As Table 2 shows, the prevalence of KRAS mutation in Iran is similar to studies from other countries; the overall reported prevalence from different countries have been as low as 20 to 50%, and in the few studies from Iran, this was 12.5% - 37.4% (29-32). The most common KRAS mutation in most previous studies has been 12G - A, and in one study from south of Iran was 12 G - C (29-32).


Table 2.
Reported KRAS Mutation in Previous Studies on Iranian Population

4. BRAF Mutation


BRAF is the last discovered member of RAF family proteins in MAPKinase signaling pathway, which acts with KRAS as a downstream serine threonine kinase effector downstream to epidermal growth factor receptor (EGFR), promoting cell proliferation (33). The most prevalent mutation in the BRAF gene in all cancers involves transversion of thymidine to adenosine at nucleotide position 1799 of exon 15, leading to conversion of GTG codon (Valine) to GAG (Glutamic acid), labeled as V600E, accounting for more than 90% of the observed mutations in this gene (33, 34). V600E BRAF gene mutation is associated with older age, female gender, proximal colon location, poor differentiation, mucinous histology, infiltrating lymphocytes and advanced stage (35, 36). BRAF mutations occur more frequently in MSI and CIMP-H (Cpg island methylator phenotype-high) CRCs and only rarely with MSS CRCs and mutually exclusive with KRAS mutations (35-37). BRAF seems to be an independent negative prognostic factor in CRCs (38, 39). In some studies, BRAF gene mutation analysis has been suggested for exclusion of HNPCC Syndrome (40, 41). Two monoclonal antibodies, Cetuximab and Panitumumab, target EGFR, and have been approved to treat metastatic CRC (42). Analysis of mutational status of the BRAF gene is recommended before initiating these new targeted therapies in metastatic CRC patients (42, 43). Most previous reports from different parts of the world showed that frequency of BRAF gene mutation is usually low. The frequency of BRAF mutation has been reported as low as zero in Thailand (44) and Mexico (45) to 12.2% in Australia (46). Studies from Western countries such as the USA (United States of America) reported the prevalence of about 9% - 10% (47). There are very few studies from Iran. Table 3 shows previous studies from Iran with BRAF mutation prevalence from 0 to 3.7% (18, 30, 48, 49).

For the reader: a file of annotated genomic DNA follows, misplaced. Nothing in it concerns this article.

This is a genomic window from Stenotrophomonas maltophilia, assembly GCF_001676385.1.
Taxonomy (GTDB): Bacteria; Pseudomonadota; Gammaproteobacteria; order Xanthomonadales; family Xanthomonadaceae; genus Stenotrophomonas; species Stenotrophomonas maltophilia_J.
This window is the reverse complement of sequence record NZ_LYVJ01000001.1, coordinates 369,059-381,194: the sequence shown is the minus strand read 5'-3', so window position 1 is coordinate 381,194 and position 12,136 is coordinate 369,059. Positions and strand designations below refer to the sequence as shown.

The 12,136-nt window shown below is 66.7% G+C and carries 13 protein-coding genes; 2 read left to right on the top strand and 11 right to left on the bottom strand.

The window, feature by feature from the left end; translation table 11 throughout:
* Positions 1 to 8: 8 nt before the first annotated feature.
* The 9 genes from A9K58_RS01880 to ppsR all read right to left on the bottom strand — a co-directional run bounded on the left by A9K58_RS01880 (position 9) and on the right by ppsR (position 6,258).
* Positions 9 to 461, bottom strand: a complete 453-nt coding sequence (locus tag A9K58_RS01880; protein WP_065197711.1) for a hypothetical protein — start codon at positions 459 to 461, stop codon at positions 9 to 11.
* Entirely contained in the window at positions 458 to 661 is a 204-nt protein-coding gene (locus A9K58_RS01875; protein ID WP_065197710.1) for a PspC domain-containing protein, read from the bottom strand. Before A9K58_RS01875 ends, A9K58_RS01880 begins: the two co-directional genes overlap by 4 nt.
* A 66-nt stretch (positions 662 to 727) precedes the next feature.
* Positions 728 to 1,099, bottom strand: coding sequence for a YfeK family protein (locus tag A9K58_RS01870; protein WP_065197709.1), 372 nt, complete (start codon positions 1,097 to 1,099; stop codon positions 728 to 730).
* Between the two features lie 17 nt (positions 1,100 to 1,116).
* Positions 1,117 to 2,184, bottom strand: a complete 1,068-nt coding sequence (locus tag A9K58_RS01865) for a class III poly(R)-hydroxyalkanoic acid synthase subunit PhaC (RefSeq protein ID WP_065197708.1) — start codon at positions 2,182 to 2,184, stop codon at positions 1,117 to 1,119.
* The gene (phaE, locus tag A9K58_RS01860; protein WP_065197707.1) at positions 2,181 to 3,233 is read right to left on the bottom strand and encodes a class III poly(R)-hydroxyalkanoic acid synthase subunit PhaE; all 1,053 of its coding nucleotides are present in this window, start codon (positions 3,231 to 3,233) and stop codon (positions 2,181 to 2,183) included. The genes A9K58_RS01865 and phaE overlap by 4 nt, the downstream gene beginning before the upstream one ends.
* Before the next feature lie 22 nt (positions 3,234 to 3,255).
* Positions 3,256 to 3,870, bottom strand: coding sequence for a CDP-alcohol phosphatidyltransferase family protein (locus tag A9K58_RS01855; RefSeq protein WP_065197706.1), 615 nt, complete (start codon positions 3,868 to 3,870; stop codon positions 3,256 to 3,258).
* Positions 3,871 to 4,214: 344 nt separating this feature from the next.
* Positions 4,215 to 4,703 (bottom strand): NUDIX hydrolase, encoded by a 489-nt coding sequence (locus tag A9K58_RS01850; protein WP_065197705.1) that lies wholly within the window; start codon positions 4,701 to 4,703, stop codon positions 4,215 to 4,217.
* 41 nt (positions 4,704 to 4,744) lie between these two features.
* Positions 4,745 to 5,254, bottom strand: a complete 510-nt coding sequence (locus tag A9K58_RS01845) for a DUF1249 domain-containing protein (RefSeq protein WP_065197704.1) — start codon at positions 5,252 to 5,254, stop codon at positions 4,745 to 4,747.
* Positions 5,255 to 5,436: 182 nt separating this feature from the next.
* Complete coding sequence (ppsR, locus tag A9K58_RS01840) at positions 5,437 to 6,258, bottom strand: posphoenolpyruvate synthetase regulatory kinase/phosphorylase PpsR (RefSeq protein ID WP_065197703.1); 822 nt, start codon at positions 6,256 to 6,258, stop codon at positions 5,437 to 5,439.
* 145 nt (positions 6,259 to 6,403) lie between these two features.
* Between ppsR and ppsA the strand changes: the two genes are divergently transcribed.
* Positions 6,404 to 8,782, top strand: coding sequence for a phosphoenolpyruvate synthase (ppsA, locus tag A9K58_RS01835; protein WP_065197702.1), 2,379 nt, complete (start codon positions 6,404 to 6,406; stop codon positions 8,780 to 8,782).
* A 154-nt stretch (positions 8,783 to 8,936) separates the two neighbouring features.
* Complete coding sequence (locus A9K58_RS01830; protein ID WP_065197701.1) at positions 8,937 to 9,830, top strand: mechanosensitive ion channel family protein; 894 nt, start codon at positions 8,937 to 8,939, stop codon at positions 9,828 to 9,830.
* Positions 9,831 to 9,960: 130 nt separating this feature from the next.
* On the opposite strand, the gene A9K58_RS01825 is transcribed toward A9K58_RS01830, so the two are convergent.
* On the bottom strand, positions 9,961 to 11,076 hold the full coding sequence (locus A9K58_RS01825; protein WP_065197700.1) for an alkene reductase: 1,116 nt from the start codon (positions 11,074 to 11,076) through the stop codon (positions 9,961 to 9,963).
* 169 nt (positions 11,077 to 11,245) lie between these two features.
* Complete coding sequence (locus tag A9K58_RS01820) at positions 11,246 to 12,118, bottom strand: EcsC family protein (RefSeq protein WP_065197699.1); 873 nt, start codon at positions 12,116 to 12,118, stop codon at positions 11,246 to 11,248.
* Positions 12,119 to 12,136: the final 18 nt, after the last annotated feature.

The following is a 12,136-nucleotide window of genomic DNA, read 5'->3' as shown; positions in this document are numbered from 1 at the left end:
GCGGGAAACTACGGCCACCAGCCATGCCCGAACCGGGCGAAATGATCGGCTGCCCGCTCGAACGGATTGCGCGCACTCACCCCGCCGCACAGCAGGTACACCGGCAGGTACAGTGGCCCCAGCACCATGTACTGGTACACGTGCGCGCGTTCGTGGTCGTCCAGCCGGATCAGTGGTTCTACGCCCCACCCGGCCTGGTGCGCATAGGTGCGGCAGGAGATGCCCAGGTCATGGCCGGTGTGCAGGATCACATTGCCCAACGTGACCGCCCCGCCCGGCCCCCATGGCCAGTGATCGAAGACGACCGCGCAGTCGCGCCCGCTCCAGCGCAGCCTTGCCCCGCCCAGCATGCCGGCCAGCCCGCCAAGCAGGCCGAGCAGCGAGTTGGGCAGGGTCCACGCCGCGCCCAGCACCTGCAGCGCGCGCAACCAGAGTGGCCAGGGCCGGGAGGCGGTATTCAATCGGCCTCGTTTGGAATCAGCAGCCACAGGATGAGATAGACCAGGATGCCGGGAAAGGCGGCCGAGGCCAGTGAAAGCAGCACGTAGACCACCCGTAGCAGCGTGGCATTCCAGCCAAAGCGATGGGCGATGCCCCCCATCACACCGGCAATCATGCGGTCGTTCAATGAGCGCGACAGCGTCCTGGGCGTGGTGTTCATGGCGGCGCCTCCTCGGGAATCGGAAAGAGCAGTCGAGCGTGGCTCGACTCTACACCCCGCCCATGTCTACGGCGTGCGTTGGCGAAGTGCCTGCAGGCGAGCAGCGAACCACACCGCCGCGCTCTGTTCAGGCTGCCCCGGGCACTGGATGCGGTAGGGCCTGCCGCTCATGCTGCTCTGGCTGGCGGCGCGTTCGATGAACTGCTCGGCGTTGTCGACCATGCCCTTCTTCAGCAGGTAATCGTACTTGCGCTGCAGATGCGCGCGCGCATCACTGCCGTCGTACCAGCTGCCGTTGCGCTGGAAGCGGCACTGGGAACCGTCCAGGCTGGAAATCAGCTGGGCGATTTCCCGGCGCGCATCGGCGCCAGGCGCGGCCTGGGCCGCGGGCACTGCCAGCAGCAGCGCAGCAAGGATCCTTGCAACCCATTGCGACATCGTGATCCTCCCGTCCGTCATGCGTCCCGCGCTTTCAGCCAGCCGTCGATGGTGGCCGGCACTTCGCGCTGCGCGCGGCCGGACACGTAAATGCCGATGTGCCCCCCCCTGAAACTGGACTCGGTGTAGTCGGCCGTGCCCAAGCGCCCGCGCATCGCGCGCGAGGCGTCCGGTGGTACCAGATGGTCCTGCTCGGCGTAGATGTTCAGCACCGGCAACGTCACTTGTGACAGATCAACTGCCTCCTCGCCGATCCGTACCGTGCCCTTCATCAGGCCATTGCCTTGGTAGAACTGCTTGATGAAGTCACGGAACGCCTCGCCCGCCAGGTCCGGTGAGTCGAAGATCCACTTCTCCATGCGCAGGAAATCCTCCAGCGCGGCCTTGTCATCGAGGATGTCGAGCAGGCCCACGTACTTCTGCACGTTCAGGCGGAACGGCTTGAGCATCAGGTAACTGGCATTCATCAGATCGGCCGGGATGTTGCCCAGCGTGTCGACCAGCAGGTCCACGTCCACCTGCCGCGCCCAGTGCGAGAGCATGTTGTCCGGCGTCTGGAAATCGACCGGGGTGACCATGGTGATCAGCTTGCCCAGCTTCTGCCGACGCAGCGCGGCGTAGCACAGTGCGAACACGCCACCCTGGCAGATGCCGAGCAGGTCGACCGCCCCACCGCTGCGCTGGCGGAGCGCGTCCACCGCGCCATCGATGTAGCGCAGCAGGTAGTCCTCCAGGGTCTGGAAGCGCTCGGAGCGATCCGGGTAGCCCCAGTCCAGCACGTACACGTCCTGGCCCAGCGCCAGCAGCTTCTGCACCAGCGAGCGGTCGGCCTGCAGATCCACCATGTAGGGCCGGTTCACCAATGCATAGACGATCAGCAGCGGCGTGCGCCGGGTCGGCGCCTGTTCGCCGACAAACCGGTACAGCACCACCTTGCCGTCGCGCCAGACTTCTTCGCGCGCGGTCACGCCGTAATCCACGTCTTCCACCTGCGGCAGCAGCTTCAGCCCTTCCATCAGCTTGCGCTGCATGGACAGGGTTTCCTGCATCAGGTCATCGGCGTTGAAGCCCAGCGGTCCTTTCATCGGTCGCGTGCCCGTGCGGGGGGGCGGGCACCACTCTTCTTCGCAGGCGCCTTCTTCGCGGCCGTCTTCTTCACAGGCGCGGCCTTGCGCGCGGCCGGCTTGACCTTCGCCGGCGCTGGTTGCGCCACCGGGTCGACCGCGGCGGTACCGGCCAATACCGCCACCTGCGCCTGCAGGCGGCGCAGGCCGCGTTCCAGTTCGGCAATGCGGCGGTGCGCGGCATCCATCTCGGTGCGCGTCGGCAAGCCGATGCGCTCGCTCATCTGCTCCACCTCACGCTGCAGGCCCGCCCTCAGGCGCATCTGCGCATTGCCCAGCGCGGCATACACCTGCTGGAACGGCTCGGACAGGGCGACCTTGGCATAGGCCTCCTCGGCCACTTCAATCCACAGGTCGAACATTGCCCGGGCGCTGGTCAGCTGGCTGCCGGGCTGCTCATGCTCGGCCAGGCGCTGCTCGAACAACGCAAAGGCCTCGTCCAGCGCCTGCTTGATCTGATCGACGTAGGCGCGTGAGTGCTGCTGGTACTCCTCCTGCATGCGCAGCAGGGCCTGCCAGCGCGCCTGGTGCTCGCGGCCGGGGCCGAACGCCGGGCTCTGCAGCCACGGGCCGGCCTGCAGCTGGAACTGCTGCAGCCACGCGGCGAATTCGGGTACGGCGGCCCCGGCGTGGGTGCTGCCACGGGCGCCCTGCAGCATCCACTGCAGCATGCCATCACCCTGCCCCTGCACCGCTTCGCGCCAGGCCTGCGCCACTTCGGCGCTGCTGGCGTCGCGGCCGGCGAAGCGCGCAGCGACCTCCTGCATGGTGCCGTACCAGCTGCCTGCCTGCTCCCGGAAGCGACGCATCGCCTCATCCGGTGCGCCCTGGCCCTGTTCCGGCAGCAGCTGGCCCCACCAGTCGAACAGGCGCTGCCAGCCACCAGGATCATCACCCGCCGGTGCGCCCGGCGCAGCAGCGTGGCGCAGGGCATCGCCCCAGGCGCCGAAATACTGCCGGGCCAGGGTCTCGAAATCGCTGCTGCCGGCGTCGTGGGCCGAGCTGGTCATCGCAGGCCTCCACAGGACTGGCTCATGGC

Table 3.
Reported BRAF Mutation in the Previous Studies in Iranian Population

5. P53


TP53 is the pivotal mediator of growth arrest and apoptosis in response to DNA damage. It stops cell cycle in damaged cells until alteration is properly repaired, otherwise it starts apoptosis cascade in damaged cells. Human P53 gene is composed of 11 exons and codes a protein with 393 amino acids (50). About 13 types of polymorphisms have been described in this gene (51). These polymorphisms can affect colorectal cancer risk, prognosis and response to treatment (52, 53).